Carmen de la Fuente Hontañón, Lorea García Ugarte, Ana González Fernández
Unidad Básica, Equipo de Atención Primaria (EAP). Centro de Salud Plaza del Ejército. Plaza Ejército s/n. 47007. Valladolid (Spain).
Correspondence: Carmen de la Fuente Hontañón. Menéndez Peñayo 2-2º, 1ª. 47001-Valladolid (Spain).
Received: 15 July 2007; modified 20 December 2007; accepted 27 December 2007.
Grief, which is a normal reaction to the loss of a loved one, is a stressing life event of first order. The death of one’s spouse is perhaps the most stressing situation that a person has to go through in their life. Shadowlands portrays the life of the Irish writer C.S.Lewis and his relationship with the American poet Helen Joy Davidman until she died of bone cancer. Through marvellous imagery we are offered a thought-provoking view of the pain that accompanies loving another.
Keywords: Grief, Pain, Suffering, Family, Religion.
Country: Great Britain
Director: Richard Attenborough
Music: George Fenton
Script: William Nicholson
Cast: Anthony Hopkins, Debra Winger, Joseph Mazzello, Edward Hardwicke, John Wood, Michael Dennison, James Frain, Robert Flemyng, Roddy Maude-Roxby and Andrew Hawkins.
Runtime: 131 minutes
Genre: Biography, Drama, Romance
Production Companies: Price Entertainment, Shadowlands Productions and Spelling Films International.
Synopsis: The film is a biopic about the writers C.S. Lewis and Helen Joy Davidman between 1952 and 1960.
Awards: Nominated for Oscar for the best actress (Debra Winger) and best adapted script (1993).
Shadowlands (1993) by Richard Attenborough tells a story of love, a story played out in the 1950s by C. S. Lewis (Anthony Hopkins) and Helen Joy Davidman (Debra Winger).
Clive Staples Lewis (1898-1963), known as C. S. Lewis – by his friends as Jack and as Jack Lewis in the film (Figure 1)- was a professor of literature at Oxford University and a great writer. Although he was born in Belfast into a Catholic family, for a large part of his life he was an atheist. He later returned to Christianity, although within the Anglican Church, and went on to become a greater defender of the faith1.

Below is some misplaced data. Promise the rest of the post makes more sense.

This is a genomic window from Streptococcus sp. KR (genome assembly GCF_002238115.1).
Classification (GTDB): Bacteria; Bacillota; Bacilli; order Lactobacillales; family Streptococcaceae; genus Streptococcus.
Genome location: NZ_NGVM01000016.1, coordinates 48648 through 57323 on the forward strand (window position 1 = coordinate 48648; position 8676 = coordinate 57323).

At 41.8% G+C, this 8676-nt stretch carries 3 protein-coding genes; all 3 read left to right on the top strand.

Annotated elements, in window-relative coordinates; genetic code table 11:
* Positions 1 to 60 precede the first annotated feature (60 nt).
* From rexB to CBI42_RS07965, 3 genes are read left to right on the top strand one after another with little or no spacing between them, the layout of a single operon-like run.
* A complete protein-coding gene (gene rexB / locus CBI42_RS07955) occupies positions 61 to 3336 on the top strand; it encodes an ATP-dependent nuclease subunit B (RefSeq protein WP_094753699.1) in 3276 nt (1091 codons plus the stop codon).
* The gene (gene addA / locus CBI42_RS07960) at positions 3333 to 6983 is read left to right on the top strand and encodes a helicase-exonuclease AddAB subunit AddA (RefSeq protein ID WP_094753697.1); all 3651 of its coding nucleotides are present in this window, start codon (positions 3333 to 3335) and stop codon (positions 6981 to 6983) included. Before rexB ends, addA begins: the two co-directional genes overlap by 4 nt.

Helen Joy Davidman Gresham Lewis (1915-1960) (Figure 2) was an American writer and poet of Jewish ascent. She was a communist and, like C.S. Lewis himself, an atheist who later returned to the bosom of the church owing to the influence of her husband1,2.
The film addressed here is a remake of the film made for TV, with the same title and script-writer, Shadowlands (1985), which was directed by Norman Stone.
After several years of writing to each other, Joy visited Lewis in 1952 and the following year, after she had divorced the then also writer William Lindsay Gresham, she moved definitively to England with her sons David and Douglas Gresham, although only the latter appears in the film. The movie also has certain other historical lapses3.
The relationship between Joy and Lewis became more intense after she moved to London, although not departing from the bounds of a purely intellectual friendship. In 1956, Joy was diagnosed with bone cancer; after a brief respite, she eventually died. In the interim period to two fell in love, were married at the hospital and -during Joy's respite and the improvement in her condition- they visited Hertfordshire [this fact isfiction since in real life they spent their honeymoon in Greece3].